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Studying Soil Moisture in a Dry Year Year: A Look Back at 2018

December 17, 2018

2018 was an interesting year to be looking at iRON data. A low snowpack coming out of winter combined with warm spring and summer temperatures to lead to unprecedented water restrictions in many towns in the Roaring Fork Watershed, while the late arrival of summer rains also left many ecological communities coping with dry soils for the summer. Drought conditions such as those of 2018 are especially concerning in the context of climate projections for Colorado, which anticipate a continuation of warming air temperatures that could correspond to an increase in evaporative water loss and lower flows in streams and rivers. Although dry summers such as this can be both alarming and dangerous, they also create an essential impetus for discussions about water. For iRON, these discussions included bringing greater urgency to our search for partners in the water resource modeling community and expanding local outreach and education about our project. 2018 has been a productive year for iRON, and it has also strongly reminded us the of the value, indeed the necessity, of long-term ecological research. Here are some photos sharing highlights and key findings from the 2018 calendar year.

A Dry Start to Summer

After a winter with less than usual snow, snowmelt came early on Independence Pass, as can be seen from these comparative June photos from our station's site for 2016, 2017, and 2018. From left to right, the photos were taken on June 2, 2016; June 5, 2017; and June 5, 2018.

 

 

Learning with Students

In 2018, we continued our partnership with CMC, hosting a student summer intern and leading a September field trip on drought, ecology and soil moisture. Below, summer intern Hadley Heibert takes field notes on a visit to the Glassier Ranch station and CMC Spring Valley students ID a plant on a field trip to the iRON Spring Valley station, Sept. 2018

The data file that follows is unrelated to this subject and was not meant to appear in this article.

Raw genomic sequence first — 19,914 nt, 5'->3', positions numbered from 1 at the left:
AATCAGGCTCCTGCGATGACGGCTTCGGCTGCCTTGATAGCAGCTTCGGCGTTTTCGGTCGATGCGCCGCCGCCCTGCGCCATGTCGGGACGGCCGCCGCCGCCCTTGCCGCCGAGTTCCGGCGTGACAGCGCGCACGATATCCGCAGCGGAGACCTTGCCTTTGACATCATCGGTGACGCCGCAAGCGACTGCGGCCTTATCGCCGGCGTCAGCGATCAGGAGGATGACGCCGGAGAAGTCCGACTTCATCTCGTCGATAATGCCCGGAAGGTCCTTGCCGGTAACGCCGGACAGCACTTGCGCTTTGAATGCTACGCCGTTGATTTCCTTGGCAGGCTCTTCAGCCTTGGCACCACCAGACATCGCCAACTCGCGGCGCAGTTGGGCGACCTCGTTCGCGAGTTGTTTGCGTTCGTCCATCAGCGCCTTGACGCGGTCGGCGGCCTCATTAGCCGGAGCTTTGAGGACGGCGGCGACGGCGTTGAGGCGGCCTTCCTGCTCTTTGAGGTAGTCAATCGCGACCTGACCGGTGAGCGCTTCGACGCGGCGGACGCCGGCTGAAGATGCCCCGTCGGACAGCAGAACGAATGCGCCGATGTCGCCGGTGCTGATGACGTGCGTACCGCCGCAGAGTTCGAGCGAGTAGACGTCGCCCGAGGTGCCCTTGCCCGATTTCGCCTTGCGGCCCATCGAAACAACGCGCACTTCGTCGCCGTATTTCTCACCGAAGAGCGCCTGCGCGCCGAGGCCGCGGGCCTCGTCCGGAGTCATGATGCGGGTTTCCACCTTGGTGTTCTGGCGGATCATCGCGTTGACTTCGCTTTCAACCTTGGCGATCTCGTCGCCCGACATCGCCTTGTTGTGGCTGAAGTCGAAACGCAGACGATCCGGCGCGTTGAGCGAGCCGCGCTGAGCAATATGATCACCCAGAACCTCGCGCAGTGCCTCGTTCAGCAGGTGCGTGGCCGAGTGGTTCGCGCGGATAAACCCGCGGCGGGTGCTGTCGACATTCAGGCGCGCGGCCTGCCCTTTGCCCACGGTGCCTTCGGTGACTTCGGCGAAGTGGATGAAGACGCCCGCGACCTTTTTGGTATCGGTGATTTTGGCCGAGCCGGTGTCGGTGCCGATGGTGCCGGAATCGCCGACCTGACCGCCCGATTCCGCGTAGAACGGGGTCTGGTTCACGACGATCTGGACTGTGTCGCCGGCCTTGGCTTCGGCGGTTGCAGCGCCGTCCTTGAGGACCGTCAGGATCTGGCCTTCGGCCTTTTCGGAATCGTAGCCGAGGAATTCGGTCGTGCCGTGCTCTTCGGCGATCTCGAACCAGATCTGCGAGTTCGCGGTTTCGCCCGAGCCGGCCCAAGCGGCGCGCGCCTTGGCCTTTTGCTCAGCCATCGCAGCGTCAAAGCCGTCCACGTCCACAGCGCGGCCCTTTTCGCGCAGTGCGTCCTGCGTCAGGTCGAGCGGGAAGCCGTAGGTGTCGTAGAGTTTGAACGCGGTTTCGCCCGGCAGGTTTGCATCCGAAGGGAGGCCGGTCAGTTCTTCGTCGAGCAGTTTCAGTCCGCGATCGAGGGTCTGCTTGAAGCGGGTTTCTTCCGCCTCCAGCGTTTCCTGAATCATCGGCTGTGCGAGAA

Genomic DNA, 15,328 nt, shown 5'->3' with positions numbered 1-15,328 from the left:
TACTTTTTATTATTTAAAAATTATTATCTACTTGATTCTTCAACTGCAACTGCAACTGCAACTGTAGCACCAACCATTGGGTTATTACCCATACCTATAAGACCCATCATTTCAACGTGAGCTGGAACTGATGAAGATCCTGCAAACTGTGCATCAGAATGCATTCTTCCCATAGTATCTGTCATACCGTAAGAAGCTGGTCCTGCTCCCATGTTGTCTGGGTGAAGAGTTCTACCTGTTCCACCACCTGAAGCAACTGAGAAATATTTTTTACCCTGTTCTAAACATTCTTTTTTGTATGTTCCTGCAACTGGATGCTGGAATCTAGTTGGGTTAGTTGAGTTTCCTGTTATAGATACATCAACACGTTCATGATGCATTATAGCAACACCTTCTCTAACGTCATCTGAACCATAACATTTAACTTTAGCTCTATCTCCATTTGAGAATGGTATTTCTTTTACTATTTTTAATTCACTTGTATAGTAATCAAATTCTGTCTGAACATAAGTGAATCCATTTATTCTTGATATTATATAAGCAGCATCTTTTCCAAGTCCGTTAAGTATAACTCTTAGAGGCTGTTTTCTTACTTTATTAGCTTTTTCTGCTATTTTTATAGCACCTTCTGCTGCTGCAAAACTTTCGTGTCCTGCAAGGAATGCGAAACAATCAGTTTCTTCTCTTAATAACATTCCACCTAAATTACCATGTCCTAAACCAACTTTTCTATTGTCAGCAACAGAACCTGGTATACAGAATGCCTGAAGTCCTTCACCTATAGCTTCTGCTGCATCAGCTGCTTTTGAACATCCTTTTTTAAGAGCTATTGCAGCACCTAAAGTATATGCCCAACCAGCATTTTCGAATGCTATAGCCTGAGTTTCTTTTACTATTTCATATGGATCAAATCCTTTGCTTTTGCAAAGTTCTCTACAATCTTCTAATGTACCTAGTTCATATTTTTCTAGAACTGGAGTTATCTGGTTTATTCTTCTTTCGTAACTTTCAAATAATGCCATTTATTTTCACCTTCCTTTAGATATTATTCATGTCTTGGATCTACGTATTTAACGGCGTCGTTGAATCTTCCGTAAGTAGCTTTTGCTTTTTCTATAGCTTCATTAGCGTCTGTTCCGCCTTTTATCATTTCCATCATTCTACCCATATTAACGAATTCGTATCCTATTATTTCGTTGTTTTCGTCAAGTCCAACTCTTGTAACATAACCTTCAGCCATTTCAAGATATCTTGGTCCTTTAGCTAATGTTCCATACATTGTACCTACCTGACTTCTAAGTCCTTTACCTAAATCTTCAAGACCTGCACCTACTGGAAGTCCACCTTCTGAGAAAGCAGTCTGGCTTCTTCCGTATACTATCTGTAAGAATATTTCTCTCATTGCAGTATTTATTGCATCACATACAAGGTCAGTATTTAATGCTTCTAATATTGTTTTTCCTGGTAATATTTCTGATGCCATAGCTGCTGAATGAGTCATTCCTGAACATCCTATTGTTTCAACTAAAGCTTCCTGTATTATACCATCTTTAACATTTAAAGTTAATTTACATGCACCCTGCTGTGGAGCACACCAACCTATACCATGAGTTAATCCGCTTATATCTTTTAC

Looking at the Data
The long summer stretch without rain, combined with early snowmelt dates meant that 2018 was an unusually dry year for soil moisture at many of our sites, including Sky Mountain. Long periods of record are important in ecology and hydrology research because they offer context and comparisons for the conditions of a single year.

Moving into 2019, we see multiple exciting opportunities for iRON. We have been inspired by the support this network has already received and by community interest in iRON research. We intend to build upon the momentum of 2018 to deepen our local engagement while also broadening the project’s reach. 2019 plans include:

• moving forward on discussions currently underway to add a station in the Castle Creek basin at a sub-alpine elevation, the final Roaring Fork ecozone not yet represented by the network,

• additional classroom visits and fieldtrips for high school and college students,

• the launch of an iRON citizen science initiative,

• and pursuit of a federal-level grant to apply iRON data to partnered research into water forecasting.

2018 has been a year of learning and growth for the project. It is our hope that that this one year will form just a small, though crucial, time period in a decades-long endeavor. The mission of iRON is to contribute to a better understanding of how mountain ecosystems and hydrology interact and empower communities to more effectively sustain these dynamic systems.